Park Street Place management “irresponsible, incompetent” says regulator as it revokes Dresden home’s license

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Park Street Place

The Retirement Home Regulatory Authority has revoked the license of a Dresden retirement home, saying the owner’s mismanagement of the home is “irresponsible (and) incompetent.”

Park Street Place, which can house up to 52 residents but has under 40 now, has been under the microscope since Sept. 25, 2023, after complaints the chronic short staffing problems reached a head with only a cook, housekeeper and maintenance person on site when the scheduled Registered Practical Nurse didn’t come to work.

Inspector Angela Butler found there was “no staff available to care for residents” and that critical medications, such as diabetic insulin, were locked in a cupboard with no key.

Residents, she said, were neglected; “There was evidence that residents had not received breakfast at the scheduled or reasonable time.” The inspector also found at least three residents didn’t receive medication adding the retirement home owner “failed to protect the residents from neglect.”

The RHRA appointed a general manager, who is still in place, and the owner – a numbered company which lists Pushpinder Brah as its main contact – was to follow the manager’s instructions on hiring staff.

But the situation didn’t improve. Family of residents told The Independent in November, staffing levels were still low with only one personal support worker in the entire home when they visited.

Jan. 22, the Retirement Home Regulator Authority announced Park Street Place’s license will be revoked May 29. Brah must either sell the home, so someone else can operate it as a licensed home, or “cease operating as a home.”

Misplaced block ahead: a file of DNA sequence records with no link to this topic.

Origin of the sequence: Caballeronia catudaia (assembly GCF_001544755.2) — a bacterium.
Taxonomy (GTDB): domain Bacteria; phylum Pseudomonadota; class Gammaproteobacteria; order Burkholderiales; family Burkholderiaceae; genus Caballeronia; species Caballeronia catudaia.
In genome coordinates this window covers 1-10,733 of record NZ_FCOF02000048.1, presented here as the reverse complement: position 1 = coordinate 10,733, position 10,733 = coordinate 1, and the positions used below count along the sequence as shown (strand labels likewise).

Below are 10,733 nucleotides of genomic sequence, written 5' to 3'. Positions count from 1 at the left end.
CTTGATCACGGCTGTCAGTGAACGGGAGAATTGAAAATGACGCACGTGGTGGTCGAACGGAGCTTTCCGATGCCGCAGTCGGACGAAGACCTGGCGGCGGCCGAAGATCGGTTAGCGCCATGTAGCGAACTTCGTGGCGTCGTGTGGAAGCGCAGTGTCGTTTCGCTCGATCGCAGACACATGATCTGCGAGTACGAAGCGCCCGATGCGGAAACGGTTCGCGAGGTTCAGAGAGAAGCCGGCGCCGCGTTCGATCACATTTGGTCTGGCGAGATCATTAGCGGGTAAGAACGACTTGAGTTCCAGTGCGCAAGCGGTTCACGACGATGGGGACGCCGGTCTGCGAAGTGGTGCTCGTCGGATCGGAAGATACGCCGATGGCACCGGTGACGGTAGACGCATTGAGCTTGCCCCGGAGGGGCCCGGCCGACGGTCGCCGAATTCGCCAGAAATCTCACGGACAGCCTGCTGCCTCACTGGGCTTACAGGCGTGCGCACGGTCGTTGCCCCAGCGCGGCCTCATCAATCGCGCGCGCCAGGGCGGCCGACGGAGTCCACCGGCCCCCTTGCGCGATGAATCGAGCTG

The Deputy Register in his report writes the licensee failed to provide the necessary
care services to residents and protect them from neglect.

“The licensee is operating the home in a critical state of debt, which has resulted in
staffing, vendor, and supplier interruptions. Outstanding payments to external staffing
agencies have resulted in interruptions in securing temporary staff to ensure that the
home has, at all times, a sufficient number of staff,” the report states.

“The licensee’s late and insufficient staff payments, including failing to make remittances
to the unionized staff pension fund, has resulted in staff resignations or leaves of absence,” it continued adding the licensee didn’t pay the manager who was appointed by the RHRA to oversee the home either.

“The licensee is focused on reducing expenses and is not guided by ensuring resident needs are met and resident health is safeguarded.”

Phil Norris of the RHRA says this is a rare action. The RHRA has revoked 16 licences since 2019.

“When it comes to revoking a license, which is not something we take lightly, we do consider the seriousness of any non compliance as well as whether the licensee can can operate the home competently and in a manner that’s not going to be detrimental to the health, safety or well being of its residents.”

Residents and their families were notified about the changes Jan. 22. A letter written by the RHRA’s legal counsel advises families the home will help them look for other appropriate accommodation. But if they do choose to stay at Park Street Place, they will have to arrange home care services. If the owner does choose to continue to rent out the rooms, Park Street Place won’t be able to offer any services such as bathing, providing medication or meals.